On Monday, a video was posted on social media of a bloodied United Airlines passenger being dragged from his seat from an overbooked flight has gotten more than 6 million views and fueled anger at the airline.
CEO Oscar Munoz has been working during the past year to rebuild the airline’s battered customer service reputation. However, this video threatens to undo all his work.
Second PR nightmare in as many weeks:
This is the second time the airline has faced backlash in the past two weeks. The first was due to not allowing two young girls on a plane because they were wearing leggings.
This incident reminded people that their seat on a plane is never guaranteed until the plane is flying. Last year, almost half a million passengers on major U.S. airlines got bumped, however most of them gave up their seats voluntarily in exchange for credits for future flights.
The Chicago Department of Aviation issued a statement saying that the aviation security officer who pulled the man from his seat was placed on leave. The statement read: “The incident on United Flight 3411 was not in accordance with our standard operating procedure, and the actions are obviously not condoned by the department.”
United is conducting a detailed review of the incident, according to Munoz, who called the incident: “an upsetting event to all of us here at United.” However, the airline policies and its employees publically, at the same time they sent a letter to them on Monday night saying: “there are lessons we can learn from this experience.”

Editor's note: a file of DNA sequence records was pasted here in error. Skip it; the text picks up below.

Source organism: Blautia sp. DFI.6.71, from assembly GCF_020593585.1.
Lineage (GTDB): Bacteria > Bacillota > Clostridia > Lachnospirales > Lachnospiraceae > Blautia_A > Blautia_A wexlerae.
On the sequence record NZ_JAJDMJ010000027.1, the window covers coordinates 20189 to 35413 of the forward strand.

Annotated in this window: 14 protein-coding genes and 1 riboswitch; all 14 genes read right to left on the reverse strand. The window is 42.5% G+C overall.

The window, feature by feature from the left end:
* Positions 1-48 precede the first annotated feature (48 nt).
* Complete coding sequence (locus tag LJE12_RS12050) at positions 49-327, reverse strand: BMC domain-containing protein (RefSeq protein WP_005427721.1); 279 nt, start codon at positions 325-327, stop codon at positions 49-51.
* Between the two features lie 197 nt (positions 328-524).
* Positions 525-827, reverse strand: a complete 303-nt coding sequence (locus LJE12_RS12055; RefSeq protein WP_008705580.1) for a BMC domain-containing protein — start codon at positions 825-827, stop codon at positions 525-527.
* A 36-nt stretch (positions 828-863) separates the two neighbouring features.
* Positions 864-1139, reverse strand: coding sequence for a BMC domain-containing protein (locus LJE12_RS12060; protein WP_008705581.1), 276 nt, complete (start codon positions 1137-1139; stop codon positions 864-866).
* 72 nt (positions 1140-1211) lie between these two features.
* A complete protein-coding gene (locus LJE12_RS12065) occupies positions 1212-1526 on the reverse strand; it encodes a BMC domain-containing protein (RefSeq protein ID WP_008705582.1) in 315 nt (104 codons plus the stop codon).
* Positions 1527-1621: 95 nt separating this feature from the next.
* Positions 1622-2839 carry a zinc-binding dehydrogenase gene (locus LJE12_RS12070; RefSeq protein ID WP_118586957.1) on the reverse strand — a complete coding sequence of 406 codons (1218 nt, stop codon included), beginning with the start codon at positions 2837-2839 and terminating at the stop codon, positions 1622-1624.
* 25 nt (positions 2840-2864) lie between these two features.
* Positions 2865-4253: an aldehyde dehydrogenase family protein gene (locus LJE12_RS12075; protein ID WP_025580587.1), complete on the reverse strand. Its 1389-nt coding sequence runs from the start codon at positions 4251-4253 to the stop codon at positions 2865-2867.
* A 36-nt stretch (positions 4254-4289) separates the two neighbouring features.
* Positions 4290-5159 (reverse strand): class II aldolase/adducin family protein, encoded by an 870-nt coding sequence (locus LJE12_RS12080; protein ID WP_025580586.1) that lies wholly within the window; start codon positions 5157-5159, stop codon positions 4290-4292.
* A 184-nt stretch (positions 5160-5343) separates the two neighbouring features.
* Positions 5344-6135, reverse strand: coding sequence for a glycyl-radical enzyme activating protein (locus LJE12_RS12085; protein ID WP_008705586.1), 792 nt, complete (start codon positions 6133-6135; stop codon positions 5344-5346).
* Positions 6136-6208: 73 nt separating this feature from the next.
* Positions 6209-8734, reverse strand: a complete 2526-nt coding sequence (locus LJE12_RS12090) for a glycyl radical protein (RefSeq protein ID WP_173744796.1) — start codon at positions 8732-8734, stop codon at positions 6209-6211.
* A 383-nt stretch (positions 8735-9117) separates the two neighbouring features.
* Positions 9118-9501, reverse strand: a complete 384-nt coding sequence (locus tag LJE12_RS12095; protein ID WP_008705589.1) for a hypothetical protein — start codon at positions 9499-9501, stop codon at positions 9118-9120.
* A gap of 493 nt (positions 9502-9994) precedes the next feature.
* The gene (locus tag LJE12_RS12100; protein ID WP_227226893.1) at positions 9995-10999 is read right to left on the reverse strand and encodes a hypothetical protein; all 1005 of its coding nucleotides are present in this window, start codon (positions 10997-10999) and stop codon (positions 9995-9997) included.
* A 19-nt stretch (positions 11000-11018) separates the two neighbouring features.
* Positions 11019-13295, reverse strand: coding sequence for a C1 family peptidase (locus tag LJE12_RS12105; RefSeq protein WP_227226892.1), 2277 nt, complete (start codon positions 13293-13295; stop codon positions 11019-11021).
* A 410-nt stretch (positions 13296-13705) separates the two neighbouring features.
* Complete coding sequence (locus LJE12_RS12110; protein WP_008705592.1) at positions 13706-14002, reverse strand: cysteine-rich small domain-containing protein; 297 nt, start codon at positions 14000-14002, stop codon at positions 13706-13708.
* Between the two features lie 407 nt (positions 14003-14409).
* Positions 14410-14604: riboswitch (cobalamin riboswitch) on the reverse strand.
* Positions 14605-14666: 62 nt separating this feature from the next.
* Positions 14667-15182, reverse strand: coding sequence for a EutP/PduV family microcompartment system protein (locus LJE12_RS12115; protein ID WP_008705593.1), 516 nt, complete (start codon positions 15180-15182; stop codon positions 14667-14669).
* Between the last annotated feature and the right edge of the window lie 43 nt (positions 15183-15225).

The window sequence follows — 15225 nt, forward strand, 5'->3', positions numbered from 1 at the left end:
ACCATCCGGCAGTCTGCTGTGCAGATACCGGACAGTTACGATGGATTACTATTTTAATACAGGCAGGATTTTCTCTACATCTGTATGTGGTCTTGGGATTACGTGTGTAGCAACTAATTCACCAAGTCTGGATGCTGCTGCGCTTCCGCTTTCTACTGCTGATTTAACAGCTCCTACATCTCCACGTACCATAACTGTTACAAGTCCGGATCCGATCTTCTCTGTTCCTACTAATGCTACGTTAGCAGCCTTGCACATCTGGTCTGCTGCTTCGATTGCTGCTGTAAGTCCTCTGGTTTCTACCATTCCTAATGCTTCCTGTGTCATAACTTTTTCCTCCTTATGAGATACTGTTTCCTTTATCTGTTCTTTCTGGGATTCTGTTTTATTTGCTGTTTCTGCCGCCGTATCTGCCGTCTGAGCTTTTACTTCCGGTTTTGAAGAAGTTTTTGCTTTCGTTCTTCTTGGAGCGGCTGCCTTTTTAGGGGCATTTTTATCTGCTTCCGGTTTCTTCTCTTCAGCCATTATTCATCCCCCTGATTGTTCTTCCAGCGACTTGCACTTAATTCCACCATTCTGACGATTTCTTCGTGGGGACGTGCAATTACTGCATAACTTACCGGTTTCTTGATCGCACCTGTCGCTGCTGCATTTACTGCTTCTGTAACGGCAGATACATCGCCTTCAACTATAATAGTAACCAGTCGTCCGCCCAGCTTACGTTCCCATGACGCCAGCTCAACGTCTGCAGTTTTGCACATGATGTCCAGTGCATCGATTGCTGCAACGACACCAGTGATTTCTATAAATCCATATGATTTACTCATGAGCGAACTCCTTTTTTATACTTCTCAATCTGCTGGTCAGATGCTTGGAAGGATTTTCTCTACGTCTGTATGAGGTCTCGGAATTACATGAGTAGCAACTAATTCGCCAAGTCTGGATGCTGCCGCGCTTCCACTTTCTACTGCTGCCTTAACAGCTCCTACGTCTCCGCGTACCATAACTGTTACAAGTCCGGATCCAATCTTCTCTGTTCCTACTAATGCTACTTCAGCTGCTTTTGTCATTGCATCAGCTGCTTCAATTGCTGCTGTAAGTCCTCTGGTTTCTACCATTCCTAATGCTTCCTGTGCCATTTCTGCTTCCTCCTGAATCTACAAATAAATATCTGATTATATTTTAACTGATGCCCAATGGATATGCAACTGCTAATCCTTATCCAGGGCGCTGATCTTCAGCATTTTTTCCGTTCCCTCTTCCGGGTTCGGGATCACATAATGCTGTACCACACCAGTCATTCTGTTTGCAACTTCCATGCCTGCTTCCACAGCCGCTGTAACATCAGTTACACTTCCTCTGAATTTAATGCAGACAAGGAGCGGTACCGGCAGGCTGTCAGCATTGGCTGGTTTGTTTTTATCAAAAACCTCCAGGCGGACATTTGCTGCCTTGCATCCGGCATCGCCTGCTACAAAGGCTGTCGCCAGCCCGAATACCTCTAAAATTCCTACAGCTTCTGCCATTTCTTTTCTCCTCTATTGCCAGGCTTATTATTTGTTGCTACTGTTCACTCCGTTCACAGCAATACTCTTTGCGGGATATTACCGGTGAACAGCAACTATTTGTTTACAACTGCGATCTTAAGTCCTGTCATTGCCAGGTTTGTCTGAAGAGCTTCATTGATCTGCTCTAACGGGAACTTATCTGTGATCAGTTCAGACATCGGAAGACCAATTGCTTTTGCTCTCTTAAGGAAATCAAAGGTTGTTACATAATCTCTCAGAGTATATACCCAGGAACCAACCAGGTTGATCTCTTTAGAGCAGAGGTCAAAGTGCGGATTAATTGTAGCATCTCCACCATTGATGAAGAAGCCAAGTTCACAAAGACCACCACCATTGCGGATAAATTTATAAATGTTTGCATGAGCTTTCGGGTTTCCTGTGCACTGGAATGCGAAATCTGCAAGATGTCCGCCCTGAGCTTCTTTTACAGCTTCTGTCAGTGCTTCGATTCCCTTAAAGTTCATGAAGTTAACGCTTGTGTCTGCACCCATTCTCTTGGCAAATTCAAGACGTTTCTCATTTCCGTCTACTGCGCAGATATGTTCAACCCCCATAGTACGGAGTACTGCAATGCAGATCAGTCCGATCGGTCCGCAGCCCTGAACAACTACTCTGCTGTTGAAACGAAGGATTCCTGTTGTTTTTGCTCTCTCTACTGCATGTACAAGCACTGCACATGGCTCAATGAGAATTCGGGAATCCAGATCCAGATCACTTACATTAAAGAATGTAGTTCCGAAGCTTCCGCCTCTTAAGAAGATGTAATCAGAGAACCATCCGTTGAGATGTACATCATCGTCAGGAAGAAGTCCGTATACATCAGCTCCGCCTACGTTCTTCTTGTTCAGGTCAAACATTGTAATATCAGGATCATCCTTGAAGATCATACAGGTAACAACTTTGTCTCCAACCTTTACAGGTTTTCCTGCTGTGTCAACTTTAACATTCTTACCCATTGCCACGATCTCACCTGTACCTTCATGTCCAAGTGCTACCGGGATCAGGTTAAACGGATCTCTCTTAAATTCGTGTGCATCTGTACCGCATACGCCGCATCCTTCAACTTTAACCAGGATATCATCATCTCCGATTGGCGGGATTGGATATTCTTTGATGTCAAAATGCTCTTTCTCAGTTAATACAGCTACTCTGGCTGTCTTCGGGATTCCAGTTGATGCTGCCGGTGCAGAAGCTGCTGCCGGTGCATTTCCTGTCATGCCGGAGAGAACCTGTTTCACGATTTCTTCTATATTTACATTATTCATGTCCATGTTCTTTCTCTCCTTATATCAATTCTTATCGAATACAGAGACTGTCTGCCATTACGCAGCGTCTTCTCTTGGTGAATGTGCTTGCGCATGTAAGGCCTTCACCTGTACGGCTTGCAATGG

Matt Rizzetta, CEO of New York-based public relations firm North 6th Agency said that the damage this incident has caused to United’s reputation could be irreversible, at least for some consumers.
How it went down:
One of the passengers on the flight, Tyler Bridges, said he’d think twice before booking with the airline again. He said that he was waiting for his wife for their flight home to Louisville, United asked for volunteers to take a later flight. They offered $400 and a hotel stay at first, then increased it to $800, but no one volunteered.
Then the passengers were told that a computer will select the four passengers to who should leave the plane. United stated they have offered up to $1,000 to passengers who were told to leave the aircraft.
When a man was selected, he objected saying that he was a doctor who needed to see patients Monday morning. Bridges said “It was clear he wasn’t going to come off unless they were to drag him off. He was resisting any way he could. He was flailing his arms a little bit and yelling.”
Audra, Bridges’ wife, posted the video of the incident on Facebook. By 6pm Monday, it was shared more than 87,000 times and viewed 6.8 million times.
Bridges posted another video on Twitter of the man hurrying back down the aisle after he was dragged, saying repeatedly, “I have to go home. I have to go home.”
In a statement, Munoz said that the airline is trying to reach the passenger to “further address and resolve this situation.” He added: “I apologize for having to re-accommodate these customers. Our team is moving with a sense of urgency to work with the authorities and conduct our own detailed review of what happened,” Munoz said.
United’s procedures for re-accommodation were followed, according to Hobart. They first seek volunteers, then they explain the situation to the customers the airline chose to bump, then finally, involve law enforcement if a customer refuses.
However, industry analysts wonder why the incentive wasn’t higher.
Travel industry analyst and founder of Atmosphere Research Group, Henry Harteveldt, said: “Everybody has their price. If they had allowed the agent to offer a higher incentive, we may never have heard about this.”
It’s also not clear why the airline postponed bumping the passengers until they were in their seats to make way for crew members, as it made the situation worse. Some passengers believe that airlines might retreat in order to avoid a scene, but that’s usually not the case.
Some travel experts believe that United could have avoided the situation if they had been a little more flexible, like if they had asked passengers why they were traveling.
This is a worse PR disaster than crashing a plane, an expert added.